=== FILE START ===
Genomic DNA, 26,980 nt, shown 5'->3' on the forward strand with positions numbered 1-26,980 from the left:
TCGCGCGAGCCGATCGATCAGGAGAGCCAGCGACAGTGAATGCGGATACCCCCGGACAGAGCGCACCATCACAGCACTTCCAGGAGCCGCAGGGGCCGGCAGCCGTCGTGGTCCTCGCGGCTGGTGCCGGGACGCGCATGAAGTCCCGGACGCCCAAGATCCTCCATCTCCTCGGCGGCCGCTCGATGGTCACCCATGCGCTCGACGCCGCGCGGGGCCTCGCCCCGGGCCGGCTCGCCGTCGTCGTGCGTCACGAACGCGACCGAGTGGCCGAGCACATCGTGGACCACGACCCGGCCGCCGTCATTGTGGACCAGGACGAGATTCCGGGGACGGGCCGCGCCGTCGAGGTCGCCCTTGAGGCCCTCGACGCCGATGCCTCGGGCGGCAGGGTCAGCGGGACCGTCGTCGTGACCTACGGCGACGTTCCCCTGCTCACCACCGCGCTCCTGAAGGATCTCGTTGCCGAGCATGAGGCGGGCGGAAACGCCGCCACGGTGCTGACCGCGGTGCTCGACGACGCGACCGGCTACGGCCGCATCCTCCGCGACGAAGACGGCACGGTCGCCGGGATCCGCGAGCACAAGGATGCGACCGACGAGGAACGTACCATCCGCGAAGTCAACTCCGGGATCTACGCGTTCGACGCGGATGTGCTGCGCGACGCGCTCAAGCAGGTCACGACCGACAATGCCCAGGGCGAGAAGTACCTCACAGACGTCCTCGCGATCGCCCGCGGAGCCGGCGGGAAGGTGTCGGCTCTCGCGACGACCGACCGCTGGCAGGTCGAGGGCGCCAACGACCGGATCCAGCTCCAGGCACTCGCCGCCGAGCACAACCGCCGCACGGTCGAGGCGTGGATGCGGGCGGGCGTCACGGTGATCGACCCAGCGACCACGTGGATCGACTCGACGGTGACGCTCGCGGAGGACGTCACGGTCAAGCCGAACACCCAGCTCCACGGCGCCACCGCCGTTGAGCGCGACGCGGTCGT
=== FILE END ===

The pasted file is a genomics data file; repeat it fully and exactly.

Genomic DNA, 26,980 nt, shown 5'->3' on the forward strand with positions numbered 1-26,980 from the left:
TCGCGCGAGCCGATCGATCAGGAGAGCCAGCGACAGTGAATGCGGATACCCCCGGACAGAGCGCACCATCACAGCACTTCCAGGAGCCGCAGGGGCCGGCAGCCGTCGTGGTCCTCGCGGCTGGTGCCGGGACGCGCATGAAGTCCCGGACGCCCAAGATCCTCCATCTCCTCGGCGGCCGCTCGATGGTCACCCATGCGCTCGACGCCGCGCGGGGCCTCGCCCCGGGCCGGCTCGCCGTCGTCGTGCGTCACGAACGCGACCGAGTGGCCGAGCACATCGTGGACCACGACCCGGCCGCCGTCATTGTGGACCAGGACGAGATTCCGGGGACGGGCCGCGCCGTCGAGGTCGCCCTTGAGGCCCTCGACGCCGATGCCTCGGGCGGCAGGGTCAGCGGGACCGTCGTCGTGACCTACGGCGACGTTCCCCTGCTCACCACCGCGCTCCTGAAGGATCTCGTTGCCGAGCATGAGGCGGGCGGAAACGCCGCCACGGTGCTGACCGCGGTGCTCGACGACGCGACCGGCTACGGCCGCATCCTCCGCGACGAAGACGGCACGGTCGCCGGGATCCGCGAGCACAAGGATGCGACCGACGAGGAACGTACCATCCGCGAAGTCAACTCCGGGATCTACGCGTTCGACGCGGATGTGCTGCGCGACGCGCTCAAGCAGGTCACGACCGACAATGCCCAGGGCGAGAAGTACCTCACAGACGTCCTCGCGATCGCCCGCGGAGCCGGCGGGAAGGTGTCGGCTCTCGCGACGACCGACCGCTGGCAGGTCGAGGGCGCCAACGACCGGATCCAGCTCCAGGCACTCGCCGCCGAGCACAACCGCCGCACGGTCGAGGCGTGGATGCGGGCGGGCGTCACGGTGATCGACCCAGCGACCACGTGGATCGACTCGACGGTGACGCTCGCGGAGGACGTCACGGTCAAGCCGAACACCCAGCTCCACGGCGCCACCGCCGTTGAGCGCGACGCGGTCGT